Italy on the rocks
A visit to
the marble quarries in Carrara
The marble quarries in Carrara have been mined for more than 2000 years. And soft white stones are still being excavated from more than 270 active mines and quarries.
If you’ve seen 007 in the Quantum of Solace you may remember the car chase among heavy trucks on dusty, white, serpentine, mountain roads. But even though the mountains Serrone Maggiore and Spallone in Tuscany may look like innocent ski resorts from a distance, this is not a place to play around. Breaking rocks is hard and dangerous work.
Tiny rental car with the horse power of a pony
We approached the marble quarries in Carrara in a tiny rental car with only a little more horse power than the pony that carried Charles Dickens up the mountain a hundred and fifty years ago, and like him we could hear the blasts and rolling thunder every time a piece of the mountain was blown away. The roads leading up to and down from the quarries are all one way, but with sharp turns, steep inclines and the constant push of haulers you don’t want to lose speed or stop to admire the view.
There was a light drizzle in the air and clouds hung low over the mountains depriving us of the promised panorama, but we could still see the bruised and battered mountain flanked by great drifts of marble waste.
At the height of about 750 m above sea level we reached the visitors’ centre with a spacious parking lot, a souvenir shop restaurant and a workshop museum. From here you can visit the some of the caves or join an off-road 4×4 tour of the open air quarries.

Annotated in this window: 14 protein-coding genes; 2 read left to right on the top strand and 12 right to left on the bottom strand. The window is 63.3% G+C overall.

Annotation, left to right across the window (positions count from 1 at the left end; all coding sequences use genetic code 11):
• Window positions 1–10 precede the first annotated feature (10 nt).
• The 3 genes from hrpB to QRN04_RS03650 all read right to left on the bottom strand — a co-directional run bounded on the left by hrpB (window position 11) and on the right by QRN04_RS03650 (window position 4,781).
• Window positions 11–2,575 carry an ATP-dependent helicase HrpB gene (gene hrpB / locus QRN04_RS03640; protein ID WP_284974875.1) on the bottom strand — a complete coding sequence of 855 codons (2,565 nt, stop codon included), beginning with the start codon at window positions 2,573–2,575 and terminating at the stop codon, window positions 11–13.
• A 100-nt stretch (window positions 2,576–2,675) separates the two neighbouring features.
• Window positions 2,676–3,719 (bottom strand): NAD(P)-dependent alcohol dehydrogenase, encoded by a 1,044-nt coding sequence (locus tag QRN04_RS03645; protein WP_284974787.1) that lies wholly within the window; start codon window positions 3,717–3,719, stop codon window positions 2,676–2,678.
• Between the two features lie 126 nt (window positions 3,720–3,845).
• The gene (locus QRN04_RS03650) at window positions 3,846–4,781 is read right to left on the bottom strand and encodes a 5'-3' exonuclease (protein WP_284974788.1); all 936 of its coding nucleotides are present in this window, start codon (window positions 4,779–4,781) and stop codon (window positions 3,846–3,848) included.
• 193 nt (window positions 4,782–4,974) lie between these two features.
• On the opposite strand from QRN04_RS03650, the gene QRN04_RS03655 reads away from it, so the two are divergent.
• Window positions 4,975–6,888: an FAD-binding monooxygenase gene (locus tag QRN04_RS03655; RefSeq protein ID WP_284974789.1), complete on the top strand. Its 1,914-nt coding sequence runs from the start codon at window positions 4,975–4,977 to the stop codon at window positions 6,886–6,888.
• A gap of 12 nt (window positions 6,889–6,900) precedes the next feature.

In view of the weather, we lined up for a peek inside the Fantiscritti cave and were picked up by a minibus and a bored guide rambling off an endless line of interesting facts.
– Marble is formed when limestone containing a lot of mineral calcite eg. fossils are subjected to pressure and heat. The difference between limestone and marble lies in recrystallization. The content of other minerals in the rock define the colour of the marble. Experts estimate the total marble field of Carrara to have a surface area of 67 km2 and a volume of 60 000 million cubic metres. The Romans quarried marble by inserting moistened wedges of wood into the natural fissures of the rockface. As the wedges expanded, they forced the marble loose from the rockface. Later techniques involved drilled holes and metal wedges, but the real breakthrough came with the invention of explosives and diamond-point cutting. Marble is used for sculptures and table tops, but marble dust is also a component in abrasives and consumer products such as toothpaste. The marble quarries in Carrara employ 5 000 people who quarry 25 000 tons of marble on a monthly basis, she stated in a monotonous voice that made it hard to listen.
In Carrara there are several marble caves on top of each other, and they have to leave columns and follow a specific layout to prevent the mountain from collapse. Still, marble quarrying is highly dangerous work, and in spite of the hard hat I was relieved to come back out into the open air.
The scary journey downhill
But the most scary part of our visit to the marble quarries in Carrara was the journey downhill in a small car. The endless u-turns and ambiguous road signs work as a natural speed limit, but you can’t brake all the time. Especially not, if you’ve got a line of heavy loaded trucks following closely in your trail.
The only comfort is that the use of advanced technology both for breaking and carrying marble have improved considerably over the past century. We are a long way from the oxen driven carts Dickens saw plunging down the precipe toward Carrara in 1845.